The April 20 green moon hoax is back! This hoax got started in 2016. As with so many Internet hoaxes, it seems to be returning every year. How do we know? Well, this year, for many weeks now, people have searched for this post more than any other at EarthSky. That means people are Googling the words green moon. Here’s the main version of this particular hoax: the moon will appear green for the first time in 420 years on April 20, 2018. True? No, not even kinda. Snopes called it:
… entirely humorous in nature.
And it is pretty funny when you think about April 20 (4-20) and 420 years, and realize that 420 is a code word for marijuana (invented, according to Urban Dictionary, by “a dozen pot-smoking wiseacres” at San Rafael High School in 1971) and that the date April 20 has special meaning to some as Weed Day.
All of that notwithstanding, many appear to be taking the April 20, 2018, green moon literally.
And we repeat … it’s not true.
— Freia L.S (@lovelornbelle) April 4, 2016
Snopes explained that the meme began as a photograph on Facebook claiming that on May 29, 2016, the moon would appear green in the sky:
The Facebook user added the following completely erroneous piece of information in explanation of his post. Why erroneous? Uranus is nowhere near the moon on this night; in fact, it’s about half a sky away.
For those who need information on how this works … All night long on Sunday, May 29, the seventh planet from the sun, Uranus, will park itself near the moon. The green giant is only four degrees away from the moon. The cosmic odd-couple will appear about four degrees apart in the sky – equal to eight full moons side-by-side. This week after darkness falls the near full moon acts as a convenient guidepost for finding Uranus.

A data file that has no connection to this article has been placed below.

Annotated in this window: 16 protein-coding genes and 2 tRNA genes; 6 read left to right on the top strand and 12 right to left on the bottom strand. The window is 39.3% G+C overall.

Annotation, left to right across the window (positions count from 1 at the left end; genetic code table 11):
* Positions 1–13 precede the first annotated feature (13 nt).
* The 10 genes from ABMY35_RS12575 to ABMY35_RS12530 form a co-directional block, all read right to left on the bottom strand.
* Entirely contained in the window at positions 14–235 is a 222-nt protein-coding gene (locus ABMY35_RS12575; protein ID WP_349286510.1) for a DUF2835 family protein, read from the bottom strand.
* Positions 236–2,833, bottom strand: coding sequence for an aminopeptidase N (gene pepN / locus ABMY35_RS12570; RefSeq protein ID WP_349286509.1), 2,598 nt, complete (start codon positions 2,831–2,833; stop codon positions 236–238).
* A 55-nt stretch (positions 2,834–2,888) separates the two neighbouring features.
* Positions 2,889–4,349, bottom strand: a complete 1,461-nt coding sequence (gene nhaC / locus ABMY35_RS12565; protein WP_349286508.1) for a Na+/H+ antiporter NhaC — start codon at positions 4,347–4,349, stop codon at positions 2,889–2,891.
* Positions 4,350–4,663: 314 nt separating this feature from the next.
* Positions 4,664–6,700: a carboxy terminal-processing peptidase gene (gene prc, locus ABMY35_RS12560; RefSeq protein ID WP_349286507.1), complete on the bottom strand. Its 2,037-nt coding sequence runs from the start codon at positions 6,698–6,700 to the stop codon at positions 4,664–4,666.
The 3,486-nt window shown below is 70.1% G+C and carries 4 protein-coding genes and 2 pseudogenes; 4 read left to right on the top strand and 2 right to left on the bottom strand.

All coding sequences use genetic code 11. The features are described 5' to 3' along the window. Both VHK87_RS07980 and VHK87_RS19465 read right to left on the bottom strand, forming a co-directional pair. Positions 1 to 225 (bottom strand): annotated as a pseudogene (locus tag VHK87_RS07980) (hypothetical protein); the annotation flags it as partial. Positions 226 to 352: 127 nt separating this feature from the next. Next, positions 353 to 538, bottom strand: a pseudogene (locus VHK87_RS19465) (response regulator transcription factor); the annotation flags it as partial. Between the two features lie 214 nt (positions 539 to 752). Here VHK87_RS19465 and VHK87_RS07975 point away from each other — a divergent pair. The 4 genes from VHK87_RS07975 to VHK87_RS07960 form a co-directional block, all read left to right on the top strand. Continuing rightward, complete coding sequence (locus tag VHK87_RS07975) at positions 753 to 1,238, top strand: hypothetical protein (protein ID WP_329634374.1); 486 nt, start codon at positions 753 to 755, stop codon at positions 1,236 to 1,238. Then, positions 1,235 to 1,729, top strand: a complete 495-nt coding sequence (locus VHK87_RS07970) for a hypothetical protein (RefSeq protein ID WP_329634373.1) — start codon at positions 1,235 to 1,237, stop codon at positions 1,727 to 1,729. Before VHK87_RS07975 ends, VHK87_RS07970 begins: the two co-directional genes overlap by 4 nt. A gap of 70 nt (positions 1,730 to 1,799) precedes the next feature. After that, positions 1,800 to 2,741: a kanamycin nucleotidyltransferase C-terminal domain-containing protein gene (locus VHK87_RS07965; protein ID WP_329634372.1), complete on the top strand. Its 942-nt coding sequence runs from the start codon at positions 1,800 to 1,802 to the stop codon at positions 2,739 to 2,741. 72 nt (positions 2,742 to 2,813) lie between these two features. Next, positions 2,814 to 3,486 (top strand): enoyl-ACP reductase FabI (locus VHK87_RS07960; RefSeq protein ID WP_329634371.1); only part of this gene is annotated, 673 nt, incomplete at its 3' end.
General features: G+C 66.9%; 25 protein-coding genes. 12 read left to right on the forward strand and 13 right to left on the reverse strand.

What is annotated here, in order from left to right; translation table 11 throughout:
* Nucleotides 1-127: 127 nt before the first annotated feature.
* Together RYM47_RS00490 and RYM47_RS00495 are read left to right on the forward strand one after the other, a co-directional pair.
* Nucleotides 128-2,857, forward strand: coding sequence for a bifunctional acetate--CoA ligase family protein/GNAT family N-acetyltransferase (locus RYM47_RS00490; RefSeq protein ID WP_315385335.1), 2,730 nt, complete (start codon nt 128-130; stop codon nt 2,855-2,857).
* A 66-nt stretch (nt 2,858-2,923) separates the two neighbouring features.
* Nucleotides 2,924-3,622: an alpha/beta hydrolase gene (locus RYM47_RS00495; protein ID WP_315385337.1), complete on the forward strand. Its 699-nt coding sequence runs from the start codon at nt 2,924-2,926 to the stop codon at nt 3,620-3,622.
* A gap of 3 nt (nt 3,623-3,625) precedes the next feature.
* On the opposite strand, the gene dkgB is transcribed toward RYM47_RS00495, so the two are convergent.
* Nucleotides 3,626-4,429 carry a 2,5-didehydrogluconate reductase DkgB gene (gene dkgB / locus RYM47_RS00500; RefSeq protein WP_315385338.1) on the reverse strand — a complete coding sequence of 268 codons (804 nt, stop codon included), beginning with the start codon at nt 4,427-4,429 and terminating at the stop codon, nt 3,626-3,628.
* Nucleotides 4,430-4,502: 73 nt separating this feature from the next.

He later took his post and photo down.
Bottom line: No green moon on April 20, 2018. It’s a joke, y’all. The green moon hoax has been circulating since 2016.
Deborah Byrd created the EarthSky radio series in 1991 and founded EarthSky.org in 1994. Today, she serves as Editor-in-Chief of this website. She has won a galaxy of awards from the broadcasting and science communities, including having an asteroid named 3505 Byrd in her honor. A science communicator and educator since 1976, Byrd believes in science as a force for good in the world and a vital tool for the 21st century. "Being an EarthSky editor is like hosting a big global party for cool nature-lovers," she says.